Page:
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Worcester County ranked 9 out of Massachusetts’ 14 counties in overall health according to 2013 rankings by the Robert Wood Johnson Foundation, a national foundation focused on improving public health. The 2013 County Health Rankings place Worcester County somewhere near the bottom of pack. Dukes and Middlesex counties are the healthiest, while Suffolk and Hampden counties are the least healthy.

To see how all of Massachusetts's counties were ranked for overall healthiness, click here.

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8 MA Sexual Health

New National Ranking: How Sexually Healthy Is MA?

Massachusetts came in 4th place for sexual health in New England, according to the brand-new Sexual Health Rankings, just released this week.

The first-ever assessment of state-by-state data on 26 comprehensive health and services measures that speak to sexual health put the Bay State at #5 overall in the US, and #4 among New England states. Vermont was the #1 state in the country for sexual health, while Mississipi was the worst at #51. Variance, LLC, has produced the rankings in collaboration with The Center for Sexual Pleasure and Health, an education and advocacy organization based in Pawtucket, RI.

Click here to see where each New England state fell in the rankings.

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7 Health Code Experts

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We reached out to a wide array of each when we conducted our look into the worst health inspection offenders in Worcester.

Click here to read their take on the story.

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6 Rampant Opioid Abuse

Massachusetts Drug Overdose Deaths Up 47% Since 1999

Last year we reported that Worcester's heroin use was twice the national average - Massachusetts is the top state in the country for opioid overdoses, and lifetime heroin use in Worcester is almost 5%, twice the state and national average.

This year a report recently released by the Trust for America’s Health (TFAH) showed that overall drug overdose deaths in Massachusetts have climbed 47% since 1999. The Bay State is now ranked 32nd out of 50 states in annual drug overdose deaths, with nearly 11 of every 100,000 deaths resulting from an overdose. The majority of these deaths were the result of prescription drug abuse- opioids.

Click here to read more.

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5 Curbing Candy Craze

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Statistics that show that Americans buy nearly 600 million pounds of candy during the Halloween season. That boils down to about 1.9 pounds of candy per person.

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Check out her tips for curbing the crave here.

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4 Sale of St. Vincent's

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On June 24th, Major US hospital operator Tenet Healthcare Corporaton announced its intention today to buy Vanguard Health Systems Inc for $1.73 billion, a purchase that would include Worcester's St. Vincent Hospital. The purchased marked the re-entry of Tenet Healthcare, a familiar and legally challenged for-profit hospital chain, back to Central Massachusetts.

Tenet owned the Central Mass. hospital once before, selling it to Vanguard in 2004. At the time, Tenet faced federal charges of Medicaid fraud. It wasn’t the first time that would happen, and it wouldn’t be the last. In the past decade, Tenet has shelled out more than $1 billion to settle a laundry list of legal charges. Read on to learn about the charges and for expert commentary on what their re-entry means for St. Vincent's and its patients.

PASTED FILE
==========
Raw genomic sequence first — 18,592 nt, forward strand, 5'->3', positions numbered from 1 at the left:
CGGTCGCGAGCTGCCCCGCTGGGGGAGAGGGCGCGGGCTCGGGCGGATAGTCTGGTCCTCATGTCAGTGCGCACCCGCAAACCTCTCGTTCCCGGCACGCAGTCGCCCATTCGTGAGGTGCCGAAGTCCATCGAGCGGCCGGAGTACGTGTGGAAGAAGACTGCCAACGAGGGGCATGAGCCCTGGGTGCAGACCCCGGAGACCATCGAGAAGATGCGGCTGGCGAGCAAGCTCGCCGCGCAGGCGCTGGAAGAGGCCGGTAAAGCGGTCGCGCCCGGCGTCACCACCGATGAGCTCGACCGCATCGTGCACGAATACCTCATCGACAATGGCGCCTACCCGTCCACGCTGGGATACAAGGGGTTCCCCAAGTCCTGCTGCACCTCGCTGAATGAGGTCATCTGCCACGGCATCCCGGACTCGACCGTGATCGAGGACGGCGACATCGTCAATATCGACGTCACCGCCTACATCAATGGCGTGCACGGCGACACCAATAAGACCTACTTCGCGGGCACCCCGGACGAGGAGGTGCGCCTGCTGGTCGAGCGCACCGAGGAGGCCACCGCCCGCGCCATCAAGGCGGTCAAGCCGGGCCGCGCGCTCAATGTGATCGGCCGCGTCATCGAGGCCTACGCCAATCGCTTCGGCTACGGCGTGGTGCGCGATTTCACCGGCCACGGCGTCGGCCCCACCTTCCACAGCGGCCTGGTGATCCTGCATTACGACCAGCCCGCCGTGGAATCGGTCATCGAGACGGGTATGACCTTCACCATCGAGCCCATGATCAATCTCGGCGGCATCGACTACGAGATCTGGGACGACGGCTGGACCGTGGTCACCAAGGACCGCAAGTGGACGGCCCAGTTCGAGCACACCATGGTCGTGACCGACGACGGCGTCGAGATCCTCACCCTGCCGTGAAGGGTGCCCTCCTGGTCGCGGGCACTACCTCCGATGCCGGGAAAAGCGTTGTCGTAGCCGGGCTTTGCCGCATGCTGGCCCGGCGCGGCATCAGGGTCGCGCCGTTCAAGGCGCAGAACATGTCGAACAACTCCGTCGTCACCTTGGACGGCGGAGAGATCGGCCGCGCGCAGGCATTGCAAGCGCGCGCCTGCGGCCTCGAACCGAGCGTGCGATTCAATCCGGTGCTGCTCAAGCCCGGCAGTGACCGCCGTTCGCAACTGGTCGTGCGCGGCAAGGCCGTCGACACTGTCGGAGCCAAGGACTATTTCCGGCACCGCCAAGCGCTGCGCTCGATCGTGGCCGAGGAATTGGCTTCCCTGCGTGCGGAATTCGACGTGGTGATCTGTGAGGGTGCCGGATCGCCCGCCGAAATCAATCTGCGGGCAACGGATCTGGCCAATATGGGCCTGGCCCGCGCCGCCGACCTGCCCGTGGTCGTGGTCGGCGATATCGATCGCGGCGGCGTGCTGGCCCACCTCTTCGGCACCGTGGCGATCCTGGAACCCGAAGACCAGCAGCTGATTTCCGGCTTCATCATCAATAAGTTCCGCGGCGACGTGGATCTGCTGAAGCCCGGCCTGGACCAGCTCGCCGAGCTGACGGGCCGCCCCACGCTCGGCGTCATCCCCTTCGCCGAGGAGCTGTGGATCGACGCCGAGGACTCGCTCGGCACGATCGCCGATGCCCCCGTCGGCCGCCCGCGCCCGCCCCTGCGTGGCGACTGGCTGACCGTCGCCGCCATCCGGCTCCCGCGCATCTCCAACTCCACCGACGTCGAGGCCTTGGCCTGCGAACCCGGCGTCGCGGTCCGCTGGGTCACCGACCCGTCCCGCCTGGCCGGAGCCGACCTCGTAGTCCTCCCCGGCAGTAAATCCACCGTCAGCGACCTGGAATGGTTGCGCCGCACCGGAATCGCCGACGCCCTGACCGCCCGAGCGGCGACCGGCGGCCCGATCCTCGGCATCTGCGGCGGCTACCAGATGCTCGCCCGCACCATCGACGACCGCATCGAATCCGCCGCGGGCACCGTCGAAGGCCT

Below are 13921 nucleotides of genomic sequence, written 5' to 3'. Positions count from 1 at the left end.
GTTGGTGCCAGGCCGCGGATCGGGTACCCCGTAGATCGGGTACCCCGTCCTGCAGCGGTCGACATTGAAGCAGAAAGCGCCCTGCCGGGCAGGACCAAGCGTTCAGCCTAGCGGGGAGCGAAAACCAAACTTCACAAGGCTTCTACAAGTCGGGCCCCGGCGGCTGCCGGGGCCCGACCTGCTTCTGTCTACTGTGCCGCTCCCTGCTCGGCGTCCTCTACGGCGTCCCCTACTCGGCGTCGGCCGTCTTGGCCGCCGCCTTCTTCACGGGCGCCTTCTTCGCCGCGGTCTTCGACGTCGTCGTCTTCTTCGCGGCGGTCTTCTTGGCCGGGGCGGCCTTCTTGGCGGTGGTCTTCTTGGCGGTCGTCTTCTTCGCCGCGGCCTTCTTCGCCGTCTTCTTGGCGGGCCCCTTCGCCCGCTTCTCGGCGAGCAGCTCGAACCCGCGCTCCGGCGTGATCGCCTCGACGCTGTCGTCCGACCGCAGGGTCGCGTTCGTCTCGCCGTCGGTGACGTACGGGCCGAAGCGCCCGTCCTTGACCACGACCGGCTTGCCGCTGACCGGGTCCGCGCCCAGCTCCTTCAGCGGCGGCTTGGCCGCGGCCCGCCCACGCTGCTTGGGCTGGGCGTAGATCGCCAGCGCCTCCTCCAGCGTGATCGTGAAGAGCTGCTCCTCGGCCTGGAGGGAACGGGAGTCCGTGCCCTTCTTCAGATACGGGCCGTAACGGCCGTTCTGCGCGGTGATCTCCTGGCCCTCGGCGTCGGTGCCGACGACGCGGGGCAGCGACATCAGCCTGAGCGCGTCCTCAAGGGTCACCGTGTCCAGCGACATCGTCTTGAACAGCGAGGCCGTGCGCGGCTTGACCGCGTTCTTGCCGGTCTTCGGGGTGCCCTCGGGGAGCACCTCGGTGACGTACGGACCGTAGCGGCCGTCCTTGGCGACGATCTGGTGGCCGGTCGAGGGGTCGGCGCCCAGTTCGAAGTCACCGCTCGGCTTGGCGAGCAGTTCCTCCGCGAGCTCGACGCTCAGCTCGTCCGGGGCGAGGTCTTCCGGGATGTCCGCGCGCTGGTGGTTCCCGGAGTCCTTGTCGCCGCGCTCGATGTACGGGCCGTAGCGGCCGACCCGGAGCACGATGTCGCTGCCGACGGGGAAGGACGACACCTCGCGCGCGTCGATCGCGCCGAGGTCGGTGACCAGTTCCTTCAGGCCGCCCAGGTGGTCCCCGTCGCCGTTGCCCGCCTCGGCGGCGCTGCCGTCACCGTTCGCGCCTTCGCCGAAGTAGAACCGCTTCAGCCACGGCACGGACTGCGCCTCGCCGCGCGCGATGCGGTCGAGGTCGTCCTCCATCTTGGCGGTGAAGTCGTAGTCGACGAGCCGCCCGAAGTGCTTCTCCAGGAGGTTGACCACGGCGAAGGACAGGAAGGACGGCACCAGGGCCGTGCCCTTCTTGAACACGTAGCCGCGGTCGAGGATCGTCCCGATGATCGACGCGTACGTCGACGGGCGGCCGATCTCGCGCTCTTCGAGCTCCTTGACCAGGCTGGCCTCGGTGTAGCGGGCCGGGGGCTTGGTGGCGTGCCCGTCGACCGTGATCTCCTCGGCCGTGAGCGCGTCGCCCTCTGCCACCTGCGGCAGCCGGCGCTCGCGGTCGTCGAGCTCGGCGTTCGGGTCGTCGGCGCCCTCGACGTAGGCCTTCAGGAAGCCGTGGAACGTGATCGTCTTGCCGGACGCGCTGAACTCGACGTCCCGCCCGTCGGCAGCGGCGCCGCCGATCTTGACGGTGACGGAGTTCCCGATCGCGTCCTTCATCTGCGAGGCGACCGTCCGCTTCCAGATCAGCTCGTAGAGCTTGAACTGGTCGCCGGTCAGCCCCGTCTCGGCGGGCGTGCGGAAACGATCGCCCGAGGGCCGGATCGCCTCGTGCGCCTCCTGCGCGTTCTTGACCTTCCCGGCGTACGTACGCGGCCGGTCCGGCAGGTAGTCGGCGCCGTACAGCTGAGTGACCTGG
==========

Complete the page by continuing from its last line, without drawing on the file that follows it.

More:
Read the full report here.

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3 Nursing Home Rankings

Massachusetts Ranked #19 on National Nursing Homes Report Card

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The group published the nation’s "first-ever state-by-state nursing home report card" by analyzing eight federal measures to rank nursing home quality.

But local experts warned that MA's ranking did not directly mirror the more local picture in Worcester. While roughly 2/3 of nursing home residents in Massachusetts are there under Medicaid programs, the number is closer to 3/4 in Worcester County, according to Ernie Corrigan with the Massachusetts Senior Care Association. So do some more local research- check out our complete ranking and ensure the nursing homes you choose are not among the 1/3 of Worcester nursing homes graded "below average".

Click here for the full report.

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2 Nurses Fight at UMass

UMass Memorial Nurses Vote to Strike

Staff members at UMass Memorial hospital were embroiledinvolved in heated talks with the hospital’s administration, with the Massachusetts Nurses Association (MNA) union at their side. 2,000 of the hospital’s nurses were ready to take it to the next level. The nurses alleged that they were under staffed and putting patients at risk. The standoff dated back to mid-2012 and culminated around midnight on May 23rd, the night before the one-day strike was set to begin when a deal was reached to avert the strike.

The timeline:

November 15, 2012: UMass Memorial and Nurses Union Clash Over “Dangerous Mismangement”

December 13, 2012: Nurses Picket UMass Memorial Over Staffing + Pension Cuts

February 23, 2013: Local Nurses Say Hospitals “Skirting the Law”

April 11, 2013: UMass Memorial Nurses Prepared to Strike

April 12, 2013: UMass Memorial Nurses Vote to Strike

May 10, 2013: UMass Memorial Nurses to Hold One-Day Strike

May 18, 2013: UMASS Memorial/Hahneman Nurses Settle, University Nurses Pending

May 20, 2013: UMass Memorial Univ. Campus Nurses Strike Still Looming

May 23, 2013: No Strike—UMass Memorial and Nurses Reach Agreement

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1 Patients Rank Hospitals

New England’s Best Hospitals Rated By Patients

Traditionally, hospitals are rated and ranked on a combination of sound technical care, adequate resources, and impressive statistics. But an increasing emphasis is being placed on perhaps one of the more important measures: the patient’s perspective. With that in mind, GoLocal has sifted through and analyzed the results from a government-sponsored survey of more than 50,000 patients in 176 hospitals in New England (full chart here), and emerged with the first-ever patient-based ranking of the region’s top hospitals.

GoLocal consulted with patients, experts, and hospital administrators for their take to contextualize the rankings- click here to read the story.

Click here for the ranking of New England's Top 20 Hospitals